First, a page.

transactions, in the over-the-counter market or otherwise, (ii) "at the market"
to or through marketmakers or into an existing market for the shares, (iii) in
other ways not involving marketmakers or established trading markets, including
direct sales to purchasers or effected through agents, or (iv) in combinations
of any such methods of sale 



                                       43
<PAGE>   47

(which may involve block transactions), subject to applicable state and federal
securities laws. The Selling Stockholder may coordinate sales of stock pursuant
to this registration statement with sales pursuant to Rule 144 by other
stockholders of the Company. The shares will be sold at market prices prevailing
at the time of sale or negotiated prices. In connection with the distributions
of the common stock or otherwise, the Selling Stockholder may enter into hedging
transactions with broker-dealers or other financial institutions. In connection
with such transactions, broker-dealers or other financial institutions may
engage in short sales of common stock in the course of hedging the positions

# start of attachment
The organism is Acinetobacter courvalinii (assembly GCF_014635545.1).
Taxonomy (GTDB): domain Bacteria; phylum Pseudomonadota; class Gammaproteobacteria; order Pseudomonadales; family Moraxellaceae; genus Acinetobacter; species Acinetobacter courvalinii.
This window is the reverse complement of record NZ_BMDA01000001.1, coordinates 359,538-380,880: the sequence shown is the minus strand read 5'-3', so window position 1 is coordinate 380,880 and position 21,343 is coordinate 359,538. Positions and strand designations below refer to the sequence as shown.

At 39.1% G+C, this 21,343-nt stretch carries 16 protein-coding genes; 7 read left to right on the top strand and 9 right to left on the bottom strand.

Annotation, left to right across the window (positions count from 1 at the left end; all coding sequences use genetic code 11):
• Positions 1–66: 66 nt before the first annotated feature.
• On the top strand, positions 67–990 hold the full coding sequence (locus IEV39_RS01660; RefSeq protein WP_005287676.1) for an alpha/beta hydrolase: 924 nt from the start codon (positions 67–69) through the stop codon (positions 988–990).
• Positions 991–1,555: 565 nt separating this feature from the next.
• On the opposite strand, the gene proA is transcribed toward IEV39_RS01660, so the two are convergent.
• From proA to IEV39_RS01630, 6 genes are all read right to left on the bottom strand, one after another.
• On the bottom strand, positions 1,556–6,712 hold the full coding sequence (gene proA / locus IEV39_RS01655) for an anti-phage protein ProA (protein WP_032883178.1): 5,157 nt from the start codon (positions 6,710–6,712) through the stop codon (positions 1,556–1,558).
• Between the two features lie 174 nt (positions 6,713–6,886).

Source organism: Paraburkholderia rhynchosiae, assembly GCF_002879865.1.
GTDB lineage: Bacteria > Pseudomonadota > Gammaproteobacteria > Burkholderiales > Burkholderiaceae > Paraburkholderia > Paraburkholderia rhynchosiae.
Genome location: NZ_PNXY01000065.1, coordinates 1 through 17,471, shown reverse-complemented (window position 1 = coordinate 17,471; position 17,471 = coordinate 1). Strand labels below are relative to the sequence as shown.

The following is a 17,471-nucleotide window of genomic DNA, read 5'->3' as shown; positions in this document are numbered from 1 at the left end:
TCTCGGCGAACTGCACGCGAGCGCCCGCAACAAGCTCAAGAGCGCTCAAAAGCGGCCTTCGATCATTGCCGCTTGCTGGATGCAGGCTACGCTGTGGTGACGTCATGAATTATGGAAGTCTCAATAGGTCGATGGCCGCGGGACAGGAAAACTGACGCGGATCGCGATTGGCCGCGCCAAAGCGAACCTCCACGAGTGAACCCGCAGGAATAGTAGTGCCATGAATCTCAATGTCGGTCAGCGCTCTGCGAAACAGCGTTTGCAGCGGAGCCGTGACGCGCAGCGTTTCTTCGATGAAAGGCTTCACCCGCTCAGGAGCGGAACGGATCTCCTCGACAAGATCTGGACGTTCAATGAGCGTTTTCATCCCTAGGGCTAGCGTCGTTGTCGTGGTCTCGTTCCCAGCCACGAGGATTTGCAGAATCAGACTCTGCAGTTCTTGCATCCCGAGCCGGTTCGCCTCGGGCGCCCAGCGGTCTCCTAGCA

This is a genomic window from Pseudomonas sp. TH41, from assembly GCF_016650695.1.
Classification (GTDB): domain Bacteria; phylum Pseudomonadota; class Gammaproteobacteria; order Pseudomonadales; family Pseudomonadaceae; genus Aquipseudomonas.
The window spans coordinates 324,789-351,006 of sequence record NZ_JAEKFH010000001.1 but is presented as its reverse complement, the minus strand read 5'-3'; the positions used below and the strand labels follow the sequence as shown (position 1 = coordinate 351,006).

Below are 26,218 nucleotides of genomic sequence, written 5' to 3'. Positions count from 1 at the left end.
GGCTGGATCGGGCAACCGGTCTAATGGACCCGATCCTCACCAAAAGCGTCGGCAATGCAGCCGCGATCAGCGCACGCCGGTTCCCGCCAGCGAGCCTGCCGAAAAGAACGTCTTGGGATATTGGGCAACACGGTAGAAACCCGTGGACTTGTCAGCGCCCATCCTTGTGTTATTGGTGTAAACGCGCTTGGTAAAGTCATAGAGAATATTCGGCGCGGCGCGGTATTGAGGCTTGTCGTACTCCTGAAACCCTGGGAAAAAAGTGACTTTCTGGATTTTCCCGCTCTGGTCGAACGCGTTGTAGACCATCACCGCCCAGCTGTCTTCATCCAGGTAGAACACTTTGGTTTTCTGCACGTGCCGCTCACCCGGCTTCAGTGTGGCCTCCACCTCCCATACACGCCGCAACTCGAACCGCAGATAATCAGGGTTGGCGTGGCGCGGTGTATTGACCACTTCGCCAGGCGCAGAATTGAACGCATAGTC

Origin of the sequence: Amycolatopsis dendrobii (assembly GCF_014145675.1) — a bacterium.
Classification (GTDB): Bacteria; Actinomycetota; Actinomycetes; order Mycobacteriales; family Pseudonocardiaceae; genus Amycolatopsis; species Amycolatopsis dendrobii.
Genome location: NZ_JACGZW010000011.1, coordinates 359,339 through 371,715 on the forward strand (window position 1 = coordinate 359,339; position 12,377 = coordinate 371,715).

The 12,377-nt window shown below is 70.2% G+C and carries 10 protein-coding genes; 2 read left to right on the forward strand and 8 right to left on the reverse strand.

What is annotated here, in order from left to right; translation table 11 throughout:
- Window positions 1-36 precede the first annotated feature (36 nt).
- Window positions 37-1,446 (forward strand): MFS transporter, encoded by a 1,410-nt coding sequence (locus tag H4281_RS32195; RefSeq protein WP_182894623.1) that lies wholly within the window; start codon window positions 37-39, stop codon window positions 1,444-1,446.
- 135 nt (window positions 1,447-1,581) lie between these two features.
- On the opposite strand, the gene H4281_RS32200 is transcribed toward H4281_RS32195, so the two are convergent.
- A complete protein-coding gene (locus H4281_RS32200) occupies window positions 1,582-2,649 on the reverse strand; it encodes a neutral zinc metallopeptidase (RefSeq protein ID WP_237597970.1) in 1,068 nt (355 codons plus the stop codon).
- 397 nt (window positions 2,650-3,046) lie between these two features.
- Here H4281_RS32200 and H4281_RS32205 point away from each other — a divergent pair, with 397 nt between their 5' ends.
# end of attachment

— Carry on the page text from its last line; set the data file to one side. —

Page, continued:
they assume with the Selling Stockholder. The Selling Stockholder may also sell
common stock short and redeliver the shares to close out such short positions.
The Selling Stockholder may also enter into options or other transactions with
broker-dealers or other financial institutions which require the delivery to
such broker-dealers or financial institutions of the common stock offered
hereby, which common stock such broker-dealer or other financial institutions
may resell pursuant to this Prospectus (as supplemented or amended to reflect
this transaction). The Selling Stockholder may also pledge the shares registered
hereunder to a broker-dealer or other financial institution who may effect sales
of the pledged common stock pursuant to this Prospectus (as supplemented or
amended to reflect such transaction). In addition, any shares covered by this
Prospectus which qualify for sale pursuant to Section 4(1) of the Securities